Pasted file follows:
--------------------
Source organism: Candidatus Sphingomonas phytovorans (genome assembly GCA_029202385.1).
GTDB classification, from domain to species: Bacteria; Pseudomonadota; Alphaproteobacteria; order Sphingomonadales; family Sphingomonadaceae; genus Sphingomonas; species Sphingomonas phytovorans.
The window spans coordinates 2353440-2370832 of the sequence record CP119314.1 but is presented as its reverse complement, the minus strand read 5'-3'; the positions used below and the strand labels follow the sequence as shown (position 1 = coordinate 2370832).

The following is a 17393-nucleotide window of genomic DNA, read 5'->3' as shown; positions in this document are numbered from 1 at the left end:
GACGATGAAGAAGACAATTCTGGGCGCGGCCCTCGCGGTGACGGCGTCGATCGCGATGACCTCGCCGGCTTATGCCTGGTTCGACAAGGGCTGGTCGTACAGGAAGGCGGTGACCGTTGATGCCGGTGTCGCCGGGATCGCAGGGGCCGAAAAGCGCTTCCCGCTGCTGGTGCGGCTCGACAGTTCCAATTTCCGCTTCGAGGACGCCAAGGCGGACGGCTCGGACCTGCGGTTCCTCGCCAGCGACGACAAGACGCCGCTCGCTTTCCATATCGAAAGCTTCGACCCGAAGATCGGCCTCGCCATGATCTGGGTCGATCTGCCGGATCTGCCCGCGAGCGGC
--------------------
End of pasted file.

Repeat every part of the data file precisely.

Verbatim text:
Source organism: Candidatus Sphingomonas phytovorans (genome assembly GCA_029202385.1).
GTDB classification, from domain to species: Bacteria; Pseudomonadota; Alphaproteobacteria; order Sphingomonadales; family Sphingomonadaceae; genus Sphingomonas; species Sphingomonas phytovorans.
The window spans coordinates 2353440-2370832 of the sequence record CP119314.1 but is presented as its reverse complement, the minus strand read 5'-3'; the positions used below and the strand labels follow the sequence as shown (position 1 = coordinate 2370832).

The following is a 17393-nucleotide window of genomic DNA, read 5'->3' as shown; positions in this document are numbered from 1 at the left end:
GACGATGAAGAAGACAATTCTGGGCGCGGCCCTCGCGGTGACGGCGTCGATCGCGATGACCTCGCCGGCTTATGCCTGGTTCGACAAGGGCTGGTCGTACAGGAAGGCGGTGACCGTTGATGCCGGTGTCGCCGGGATCGCAGGGGCCGAAAAGCGCTTCCCGCTGCTGGTGCGGCTCGACAGTTCCAATTTCCGCTTCGAGGACGCCAAGGCGGACGGCTCGGACCTGCGGTTCCTCGCCAGCGACGACAAGACGCCGCTCGCTTTCCATATCGAAAGCTTCGACCCGAAGATCGGCCTCGCCATGATCTGGGTCGATCTGCCGGATCTGCCCGCGAGCGGC